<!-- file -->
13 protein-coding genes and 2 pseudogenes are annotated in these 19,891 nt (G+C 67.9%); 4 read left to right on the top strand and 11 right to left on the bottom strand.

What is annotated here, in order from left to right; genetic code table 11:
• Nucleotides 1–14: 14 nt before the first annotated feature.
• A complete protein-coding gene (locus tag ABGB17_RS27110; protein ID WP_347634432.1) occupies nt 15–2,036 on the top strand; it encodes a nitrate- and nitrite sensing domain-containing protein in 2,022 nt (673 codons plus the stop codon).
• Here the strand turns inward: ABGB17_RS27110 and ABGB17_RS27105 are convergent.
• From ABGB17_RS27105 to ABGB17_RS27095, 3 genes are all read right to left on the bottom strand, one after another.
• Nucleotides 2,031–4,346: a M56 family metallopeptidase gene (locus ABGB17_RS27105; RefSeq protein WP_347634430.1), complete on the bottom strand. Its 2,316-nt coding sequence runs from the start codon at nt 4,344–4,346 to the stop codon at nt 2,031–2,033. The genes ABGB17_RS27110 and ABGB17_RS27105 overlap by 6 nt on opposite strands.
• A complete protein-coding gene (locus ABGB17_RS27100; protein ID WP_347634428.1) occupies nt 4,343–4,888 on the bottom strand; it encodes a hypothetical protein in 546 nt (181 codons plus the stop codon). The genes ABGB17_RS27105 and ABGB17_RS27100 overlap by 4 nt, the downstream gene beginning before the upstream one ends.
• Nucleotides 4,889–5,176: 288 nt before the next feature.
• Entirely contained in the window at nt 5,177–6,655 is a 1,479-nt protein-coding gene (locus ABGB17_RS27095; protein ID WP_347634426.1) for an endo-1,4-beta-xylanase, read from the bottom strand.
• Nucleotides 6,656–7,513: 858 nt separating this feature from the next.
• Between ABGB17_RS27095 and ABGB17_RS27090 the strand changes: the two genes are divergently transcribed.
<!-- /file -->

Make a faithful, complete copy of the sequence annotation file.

13 protein-coding genes and 2 pseudogenes are annotated in these 19,891 nt (G+C 67.9%); 4 read left to right on the top strand and 11 right to left on the bottom strand.

What is annotated here, in order from left to right; genetic code table 11:
• Nucleotides 1–14: 14 nt before the first annotated feature.
• A complete protein-coding gene (locus tag ABGB17_RS27110; protein ID WP_347634432.1) occupies nt 15–2,036 on the top strand; it encodes a nitrate- and nitrite sensing domain-containing protein in 2,022 nt (673 codons plus the stop codon).
• Here the strand turns inward: ABGB17_RS27110 and ABGB17_RS27105 are convergent.
• From ABGB17_RS27105 to ABGB17_RS27095, 3 genes are all read right to left on the bottom strand, one after another.
• Nucleotides 2,031–4,346: a M56 family metallopeptidase gene (locus ABGB17_RS27105; RefSeq protein WP_347634430.1), complete on the bottom strand. Its 2,316-nt coding sequence runs from the start codon at nt 4,344–4,346 to the stop codon at nt 2,031–2,033. The genes ABGB17_RS27110 and ABGB17_RS27105 overlap by 6 nt on opposite strands.
• A complete protein-coding gene (locus ABGB17_RS27100; protein ID WP_347634428.1) occupies nt 4,343–4,888 on the bottom strand; it encodes a hypothetical protein in 546 nt (181 codons plus the stop codon). The genes ABGB17_RS27105 and ABGB17_RS27100 overlap by 4 nt, the downstream gene beginning before the upstream one ends.
• Nucleotides 4,889–5,176: 288 nt before the next feature.
• Entirely contained in the window at nt 5,177–6,655 is a 1,479-nt protein-coding gene (locus ABGB17_RS27095; protein ID WP_347634426.1) for an endo-1,4-beta-xylanase, read from the bottom strand.
• Nucleotides 6,656–7,513: 858 nt separating this feature from the next.
• Between ABGB17_RS27095 and ABGB17_RS27090 the strand changes: the two genes are divergently transcribed.